The Benefits of Integrating Technology into Today’s K–12 Classrooms
19 Sept 2022
Technology integration is no longer about whether tech belongs in classrooms. In today’s education landscape, it pertains to how technology is chosen and used for learning.
Schools have received waves of government funding for educational technology. Administrators and IT leadership still have until September 2022 and September 2023 to obligate ESSER I and ESSER II funds, respectively. To get the best return on investment with this funding, districts must ensure technology integration is done effectively.
Students benefit from technology integration when it is done well. It can lead to a more equitable educational experience and give students the tools to be successful in life.
What Is Technology Integration in Today’s Classroom?
Technology integration is the use of technology in teaching and learning to achieve academic goals.
“I don’t use tech unless it solves a problem I have in the classroom,” says Lisa Highfill, a technology integration specialist at Pleasanton Virtual Academy in California.
For example, Highfill says, she’ll use a Jamboard where students can post their responses instead of calling on them one at a time. “Then, when they’re all quiet, what are they doing? They’re reading each other’s comments.”
Meaningful tech integration should be done thoughtfully to enhance a learning experience. “You don’t want to use technology just for technology’s sake,” says Melissa Lim, a technology integration specialist at Oregon’s Portland Public Schools. “We recommend using the Triple E Framework as a simple tool to help determine if it’s worth using technology or if you’re just using it as a substitute.”
The Triple E Framework was developed by Liz Kolb, a clinical associate professor of education and learning technologies at the University of Michigan. When K–12 IT leaders evaluate new tech based on this framework, they can determine “how well technology tools integrated into lessons are helping students engage in, enhance and extend learning goals,” according to Kolb’s website for the framework.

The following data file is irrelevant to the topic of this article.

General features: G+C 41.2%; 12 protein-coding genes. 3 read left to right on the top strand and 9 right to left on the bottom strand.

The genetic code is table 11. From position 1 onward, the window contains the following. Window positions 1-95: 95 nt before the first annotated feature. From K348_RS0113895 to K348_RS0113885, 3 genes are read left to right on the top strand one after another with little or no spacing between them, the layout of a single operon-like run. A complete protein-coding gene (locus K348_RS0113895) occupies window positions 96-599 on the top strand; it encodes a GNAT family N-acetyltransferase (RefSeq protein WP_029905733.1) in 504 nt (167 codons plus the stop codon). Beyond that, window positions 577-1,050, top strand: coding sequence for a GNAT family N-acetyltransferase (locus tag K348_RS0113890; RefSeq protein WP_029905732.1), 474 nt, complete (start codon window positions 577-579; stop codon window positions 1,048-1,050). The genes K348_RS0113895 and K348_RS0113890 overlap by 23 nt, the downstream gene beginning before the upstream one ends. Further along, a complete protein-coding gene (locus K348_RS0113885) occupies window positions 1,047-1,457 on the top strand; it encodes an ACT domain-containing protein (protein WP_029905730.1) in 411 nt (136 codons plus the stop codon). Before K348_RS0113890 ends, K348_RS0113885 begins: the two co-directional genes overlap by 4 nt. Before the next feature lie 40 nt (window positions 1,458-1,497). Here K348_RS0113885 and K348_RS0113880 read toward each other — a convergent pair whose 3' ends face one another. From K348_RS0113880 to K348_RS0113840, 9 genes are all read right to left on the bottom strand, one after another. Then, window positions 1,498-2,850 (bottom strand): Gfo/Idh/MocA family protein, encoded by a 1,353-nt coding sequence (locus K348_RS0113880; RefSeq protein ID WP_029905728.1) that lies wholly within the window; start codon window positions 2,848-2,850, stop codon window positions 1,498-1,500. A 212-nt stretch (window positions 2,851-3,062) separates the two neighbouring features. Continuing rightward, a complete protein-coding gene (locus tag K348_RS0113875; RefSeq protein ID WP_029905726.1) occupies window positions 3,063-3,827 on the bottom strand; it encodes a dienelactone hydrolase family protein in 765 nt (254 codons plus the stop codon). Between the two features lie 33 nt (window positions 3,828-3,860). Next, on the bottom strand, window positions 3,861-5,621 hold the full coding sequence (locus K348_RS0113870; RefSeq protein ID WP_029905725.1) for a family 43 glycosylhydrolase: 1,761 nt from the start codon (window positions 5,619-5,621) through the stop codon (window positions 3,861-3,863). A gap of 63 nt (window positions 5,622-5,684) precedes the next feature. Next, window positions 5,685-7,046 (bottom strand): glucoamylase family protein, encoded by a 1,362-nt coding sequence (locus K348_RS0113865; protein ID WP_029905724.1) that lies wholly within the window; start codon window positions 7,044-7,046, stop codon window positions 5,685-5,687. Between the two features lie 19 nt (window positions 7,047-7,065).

“It’s all about the learning first,” Lim says.
Why Is Integrating Technology Important in Education?
Technology integration in Education is important for multiple reasons. It makes learning more equitable for K–12 students, and — when used in lower grades — it sets them up for success in school and, moving forward, in their careers.
“If you’re a teacher who doesn’t use a lot of technology, your students aren’t getting equitable access to learning experiences that another teacher who uses technology is giving to their students,” Lim says.
Now that many students have devices and access to technology, educators and school leaders must work to narrow the digital divide through equity of use. If students aren’t exposed to technology and taught how to use it, they will fall behind their peers.
“Educators should make sure logging in is a really easy, smooth process,” Highfill says. “Once I get everyone logged in, the No. 1 thing I have to get students to learn how to do is share their screen.”
This not only helps her work through problems with students, she says, but also helps students take a more active role in their learning. Students will find new ways to achieve a goal or manipulate a technology and can show the class — and the teacher — how they’ve accomplished it by sharing their screen. “You empower them and put them in the teaching role,” Highfill adds.
What Are the Benefits of Technology for Students?
Through technology, schools can support all students. There are roughly 60 grade school students and nearly 250 high school students enrolled at Pleasanton Virtual Academy. “I’m so excited our district put in that investment,” Highfill says. “We’re a public school virtual academy. They invested in a quality virtual academy to meet the needs of all students.”
Even students who are learning in an in-person environment are using technology in their daily lives. Integrating it into the classroom gives them an opportunity to learn to use tech in a meaningful way.
“If you have the skills and know how to research and find information and discern whether that information is true or not, that’s going to help you not only in school with your schoolwork, but also with life in general,” Lim says.
“I watch the kids, and they’re very addicted to their devices,” says Highfill. “So, it’s my new teaching point: How can you take a digital diet, and how can you identify when tech is not doing good things for you?”
Highfill says that anytime there’s a fear about introducing technology to the classroom, educators should use that. “We have to teach students how to take care of themselves if they’re going to use technology,” she says.